Wilfred Thesiger

A visit to the Yezidis in 1950/51

„It is impossible to give you an impression of them without showing you photos of them.“

Wilfred Patrick Thesiger was a British researcher and author of travelogues.

His portraits of different peoples around the world have earned him worldwide recognition as a photographer. Using a simple box camera which had belonged to his father, Thesiger began his photographic career during a short trip in Ethiopia in 1930.

In 1950 and 1951 he travelled to Iraq and visited the Yezidis in Sinjar and Lalish.

His photos of Yezidis are published on the Yezidi Photo Archive with the kind permission of the Pitt Rivers Museum, University of Oxford.

Another oppressed people whom I met were the Yezidis. They were abhorred by their neighbours and by the Government and lived in villages round Jabal Sinjar and in north-east of Mosul. I met a Kurdish official who was administering them. I had known and liked him when he was in Halabja; now he horrified me by bursting out; These filthy people should be exterminated!

Once a year, in October, they assemble at Sheikh Adi and sacrifice a bull to the sun. On the doorway of the shrine is an embossed black serpent which the pilgrims kiss. I attended this festival but did not see the sacrifice. Booths had been set up among the trees, near the shrine, with its two fluted, pointed white cones, and the scene resembled a fair, crowd with happy, relaxed people. There was much dancing and singing, in which the women joined.

I was captivated by these much maligned people; I had visited most of their villages on the lower slopes of Jabal Sinjar before attending the festival. I would willingly have stayed longer among them, but time pressed.

Sinjari men, with their distinctive moustaches – outsized even for Yezidis –
with their long hair plaits and flowing robes,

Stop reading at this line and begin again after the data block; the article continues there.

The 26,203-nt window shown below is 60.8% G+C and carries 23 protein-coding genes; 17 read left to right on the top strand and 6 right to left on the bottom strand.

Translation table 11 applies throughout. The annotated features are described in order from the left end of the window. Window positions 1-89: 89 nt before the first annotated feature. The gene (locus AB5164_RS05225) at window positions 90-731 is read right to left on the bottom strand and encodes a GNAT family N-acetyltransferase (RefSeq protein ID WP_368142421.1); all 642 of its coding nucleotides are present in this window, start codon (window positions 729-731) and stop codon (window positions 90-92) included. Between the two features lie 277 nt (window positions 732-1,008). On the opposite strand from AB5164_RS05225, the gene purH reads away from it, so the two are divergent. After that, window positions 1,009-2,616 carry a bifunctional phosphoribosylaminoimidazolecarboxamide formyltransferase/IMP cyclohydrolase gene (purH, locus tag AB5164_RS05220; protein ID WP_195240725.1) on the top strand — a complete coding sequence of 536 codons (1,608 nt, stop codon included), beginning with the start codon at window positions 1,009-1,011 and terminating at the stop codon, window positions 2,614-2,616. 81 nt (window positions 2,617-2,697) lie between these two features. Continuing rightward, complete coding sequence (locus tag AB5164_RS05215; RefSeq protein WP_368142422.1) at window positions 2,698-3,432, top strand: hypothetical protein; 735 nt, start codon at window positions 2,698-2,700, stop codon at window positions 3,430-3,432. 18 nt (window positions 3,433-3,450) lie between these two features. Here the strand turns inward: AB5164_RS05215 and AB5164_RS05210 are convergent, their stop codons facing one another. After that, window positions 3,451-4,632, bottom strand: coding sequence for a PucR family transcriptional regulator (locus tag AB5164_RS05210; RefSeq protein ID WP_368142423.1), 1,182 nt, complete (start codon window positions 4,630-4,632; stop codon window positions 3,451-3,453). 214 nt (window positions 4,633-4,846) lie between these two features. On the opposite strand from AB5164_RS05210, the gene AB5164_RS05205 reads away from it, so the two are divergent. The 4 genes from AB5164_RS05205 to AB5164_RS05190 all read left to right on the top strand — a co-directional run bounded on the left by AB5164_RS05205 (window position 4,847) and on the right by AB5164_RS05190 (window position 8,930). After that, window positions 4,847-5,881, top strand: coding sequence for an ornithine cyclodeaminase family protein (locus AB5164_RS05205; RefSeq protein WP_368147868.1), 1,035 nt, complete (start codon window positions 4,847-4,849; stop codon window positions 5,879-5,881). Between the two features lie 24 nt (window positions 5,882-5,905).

are still spoken of as fiercely independent spirits. 

– Eszter Spät

photos of a wedding in fullscreen

Yezidis gathering and dancing at a circumcision and marriage ceremony in Sinjar, Iraq

photos of people in
Lalish valley

Portraits of  Yezidis taking part in the pilgrimage to Lalish, Iraq

I was much impressed by their good looks, their dignity and the cleanliness of their dwellings. They are extraordinary and very fascinating.

The young men and boys, many of whom were remarkably good-looking, dressed in long white shirts and coats, and their braided hair fell in plaits to their shoulders from beneath round felt caps. The older men, of the ascetic order of Faqirs, wore black shirts, black turbans round their felt caps, short white jackets and buggy trousers. Most had distinguished faces, enhanced by their long beards.

The Yezidis are among the best looking people I have seen. They gave me a feeling of paganism, of strange rites of the sacred groves type, and yet of a friendly ingenuousness. Their houses were spotless like monks’ cells. It is impossible to give you an impression of them without showing you photos of them. I took a lot. They are a people I have always wanted to see and they did not disappoint me.

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